Citizens And Cardinals




February 21, 1974

In the parliamentary floor-fights that used to make life interesting in the Yale Political Union, we had technical terms for several sorts of maneuvers. One of these technical terms was “mickey mouse.” A maneuver was “mickey mouse” if it was both petty and transparent: something like trying to delay all business by staging a debate over the motion to accept the minutes, see? Or something like trying to keep a low Catholic profile in the Senate hearings on the Human Life Amendments by a.) sending in four Roman Catholic Cardinals but claiming b.) that they are there only in their capacity as “concerned citizens.” Once again, Annette, the Bishops’ incomparable advisors have earned a pair of mouse ears.

I do not say this to mock or in any way to discourage the four Cardinals themselves, who in just a few weeks will have the historic and awesome responsibility of speaking to the pagan American state in defense of human life. Cardinals Krol, Cody, Manning and Medeiros deserve the full support of our prayers and sacrifices. One must call into question, however, the values and tactics of those who are telling the world that these four eminent voices for the moral authority of the Catholic Church have no other office or capacity from which to address the Nation than “concerned citizens.” I am referring, of course, to Bishop Rausch’s statement of February 13th (see story on page one). As a fellow journalist quipped to me, “What happened to Cardinal Cooke? He’s not a citizen?”

Obviously, Bishop Rausch’s statement invites the charge of hypocrisy. We have pro-life doctors, lawyers, nurses, researchers, administrators, moral philosophers, and theologians, all of whom can give more expert testimony than these four Cardinals on the matters at issue, if it is really just a question of “concerned Americans.” Why, then, do the Cardinals press forward to speak? Because they are “religious leaders” perhaps? But we have pro-life rabbis and ministers from a dozen denominations. These, too, are religious leaders and are likely to be just as articulate and just as committed as the four Cardinals. So why do the Cardinals press forward to speak? There is only one possible answer, and everybody already knows what it is. It is because as successors to the Apostles, in the one, true Church of Jesus Christ, these four men believe (and everybody knows that they believe) that they are uniquely qualified to speak with genuine moral authority. So why pretend otherwise?

Some will say that the American State does not recognize the claims of our Church. Some will predict that if our Cardinals step forward to speak precisely and utterly as churchmen, the State will claim (in the words of Bishop Rausch) that they are “advocating sectarian doctrine.” Of course, this line of reasoning is used peculiarly against Catholics — rabbis and Protestant ministers being allowed to speak without elaborate prolegomena in which their citizenship is established. But fairness is not quite the issue. Witness would be more like it. If the American government does not recognize the claims of our Church, it is time to tell the government to face the facts. If our Cardinals fail to muster the courage to tell the State that all men must be subject to the authority of Christ and His Vicar, who will? Jim Buckley? And if our Cardinals fail to tell the government that Catholic doctrines are not “sectarian” but the very word of God for the life of man, who will? Donald Thorman?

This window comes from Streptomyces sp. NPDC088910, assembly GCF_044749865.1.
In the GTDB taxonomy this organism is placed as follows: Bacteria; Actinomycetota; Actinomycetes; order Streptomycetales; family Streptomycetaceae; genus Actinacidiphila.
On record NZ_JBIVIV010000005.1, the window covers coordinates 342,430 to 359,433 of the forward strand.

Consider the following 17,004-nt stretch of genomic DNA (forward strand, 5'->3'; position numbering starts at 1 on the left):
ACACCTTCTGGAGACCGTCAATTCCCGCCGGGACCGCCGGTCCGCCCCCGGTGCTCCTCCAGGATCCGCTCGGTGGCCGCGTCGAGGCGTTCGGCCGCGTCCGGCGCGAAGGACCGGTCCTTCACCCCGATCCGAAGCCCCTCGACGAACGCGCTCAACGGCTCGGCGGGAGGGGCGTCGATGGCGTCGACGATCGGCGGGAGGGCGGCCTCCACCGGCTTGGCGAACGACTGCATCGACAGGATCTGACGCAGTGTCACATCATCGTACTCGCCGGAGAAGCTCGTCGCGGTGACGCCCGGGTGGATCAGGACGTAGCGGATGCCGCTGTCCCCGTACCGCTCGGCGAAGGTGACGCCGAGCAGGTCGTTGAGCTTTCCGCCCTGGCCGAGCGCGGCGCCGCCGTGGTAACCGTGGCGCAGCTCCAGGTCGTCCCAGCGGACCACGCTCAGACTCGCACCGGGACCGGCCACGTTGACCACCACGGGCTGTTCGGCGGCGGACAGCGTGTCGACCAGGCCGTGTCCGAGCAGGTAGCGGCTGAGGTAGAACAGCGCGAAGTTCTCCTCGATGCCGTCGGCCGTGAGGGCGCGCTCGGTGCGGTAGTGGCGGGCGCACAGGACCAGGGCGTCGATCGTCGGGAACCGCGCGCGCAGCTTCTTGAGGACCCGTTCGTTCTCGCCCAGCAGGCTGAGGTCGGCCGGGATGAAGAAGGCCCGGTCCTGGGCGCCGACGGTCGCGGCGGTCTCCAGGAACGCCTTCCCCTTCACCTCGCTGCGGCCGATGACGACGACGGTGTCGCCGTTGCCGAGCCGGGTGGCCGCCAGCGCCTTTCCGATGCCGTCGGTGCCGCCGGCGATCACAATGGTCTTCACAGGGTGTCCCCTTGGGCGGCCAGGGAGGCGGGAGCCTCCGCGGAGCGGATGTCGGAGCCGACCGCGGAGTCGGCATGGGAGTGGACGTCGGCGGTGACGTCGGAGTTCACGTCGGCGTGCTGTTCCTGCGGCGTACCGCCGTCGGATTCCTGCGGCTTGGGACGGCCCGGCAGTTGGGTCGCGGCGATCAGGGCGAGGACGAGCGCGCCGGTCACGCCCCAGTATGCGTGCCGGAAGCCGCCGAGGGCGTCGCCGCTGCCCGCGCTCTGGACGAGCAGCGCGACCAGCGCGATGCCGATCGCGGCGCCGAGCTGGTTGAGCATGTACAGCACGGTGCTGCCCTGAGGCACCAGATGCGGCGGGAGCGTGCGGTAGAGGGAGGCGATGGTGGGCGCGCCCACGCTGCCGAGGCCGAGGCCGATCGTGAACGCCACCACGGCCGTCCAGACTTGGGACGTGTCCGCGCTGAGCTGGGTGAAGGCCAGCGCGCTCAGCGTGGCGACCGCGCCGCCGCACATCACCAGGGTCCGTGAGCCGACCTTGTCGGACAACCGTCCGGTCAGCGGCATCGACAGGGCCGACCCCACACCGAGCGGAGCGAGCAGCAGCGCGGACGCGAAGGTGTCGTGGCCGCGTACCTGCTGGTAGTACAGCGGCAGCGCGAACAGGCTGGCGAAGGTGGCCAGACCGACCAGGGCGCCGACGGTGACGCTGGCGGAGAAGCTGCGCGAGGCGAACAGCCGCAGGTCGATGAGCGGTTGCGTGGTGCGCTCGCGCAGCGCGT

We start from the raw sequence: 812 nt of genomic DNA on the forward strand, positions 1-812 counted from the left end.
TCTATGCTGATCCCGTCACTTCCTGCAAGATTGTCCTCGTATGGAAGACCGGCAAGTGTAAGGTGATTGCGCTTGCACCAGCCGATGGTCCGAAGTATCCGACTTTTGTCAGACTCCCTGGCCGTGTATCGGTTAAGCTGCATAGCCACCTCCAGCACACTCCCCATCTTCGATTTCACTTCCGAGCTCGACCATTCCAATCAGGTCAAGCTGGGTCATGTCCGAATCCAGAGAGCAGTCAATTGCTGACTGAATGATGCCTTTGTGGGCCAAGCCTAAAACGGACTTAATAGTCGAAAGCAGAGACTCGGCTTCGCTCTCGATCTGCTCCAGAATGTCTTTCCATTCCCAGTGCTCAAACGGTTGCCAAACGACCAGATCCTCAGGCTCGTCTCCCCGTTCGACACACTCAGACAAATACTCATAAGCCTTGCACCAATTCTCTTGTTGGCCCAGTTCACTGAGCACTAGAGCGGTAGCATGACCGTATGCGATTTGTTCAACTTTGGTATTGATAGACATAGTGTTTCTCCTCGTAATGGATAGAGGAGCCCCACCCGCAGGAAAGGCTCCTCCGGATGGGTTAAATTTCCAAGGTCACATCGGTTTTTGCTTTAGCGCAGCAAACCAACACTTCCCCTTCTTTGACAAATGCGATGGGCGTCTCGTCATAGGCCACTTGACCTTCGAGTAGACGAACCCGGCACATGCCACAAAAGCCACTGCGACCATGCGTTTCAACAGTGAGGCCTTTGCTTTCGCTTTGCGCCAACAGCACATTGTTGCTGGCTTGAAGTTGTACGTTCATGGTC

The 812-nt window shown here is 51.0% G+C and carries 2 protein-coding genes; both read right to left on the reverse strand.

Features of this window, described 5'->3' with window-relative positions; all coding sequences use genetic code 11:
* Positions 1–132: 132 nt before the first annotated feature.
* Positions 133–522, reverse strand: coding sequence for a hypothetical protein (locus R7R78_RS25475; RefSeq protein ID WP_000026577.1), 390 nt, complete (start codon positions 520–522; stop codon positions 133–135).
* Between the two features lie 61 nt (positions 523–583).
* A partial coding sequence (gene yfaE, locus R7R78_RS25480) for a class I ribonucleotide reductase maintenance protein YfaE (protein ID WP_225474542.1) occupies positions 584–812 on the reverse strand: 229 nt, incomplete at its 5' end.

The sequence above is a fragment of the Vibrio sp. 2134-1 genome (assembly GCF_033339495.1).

Some will say, no doubt, that my attitude is preconciliar or that it smacks of triumphalism. But those who appeal to the Second Vatican Council ought to hear the words of that Council. I quote from the Constitution on the Church in the Modern World (Section 42):

“Christ, to be sure, gave His Church no proper mission in the political, economic, or social order. The purpose which He set before her is a religious one. But out of this religious mission itself comes a function, a light, and an energy which can serve to structure and consolidate the human community according to the divine law. As a matter of fact, when circumstances of time and place create the need, she can and indeed should initiate activities on behalf of all men.”

The Church, please note, has the right to undertake such initiatives, not just “citizens,” Bishop Rausch.

It is easier to advise others, of course, than to act oneself. I don’t know what I would say, if I were going before the Senate Committee, but I think that if I were a Cardinal, I would start out something like this. “Gentlemen, I testify here today as a Cardinal of the Universal Church. I speak as one having authority, and not just as a citizen of this Nation; for whether I esteem my citizenship as a badge of honor, or look upon it with shame, will depend in great part on the actions taken by this body. So I do not speak from a capacity whose value is dubious but from one whose value is certain. God founded the office of bishop, from which I unworthily speak today, long before there was a United States of America and if this Nation continues on its present course that divine office will endure long after the name of America and the record of this Senate have become historical curiosities which bored school children can scarcely be induced to memorize.”

The Cardinals, of course, will do better to pay attention to the Holy Spirit rather than to my advice. May God go with the four Cardinals as they approach the Senate of the United States, and may He give them the words of Life.

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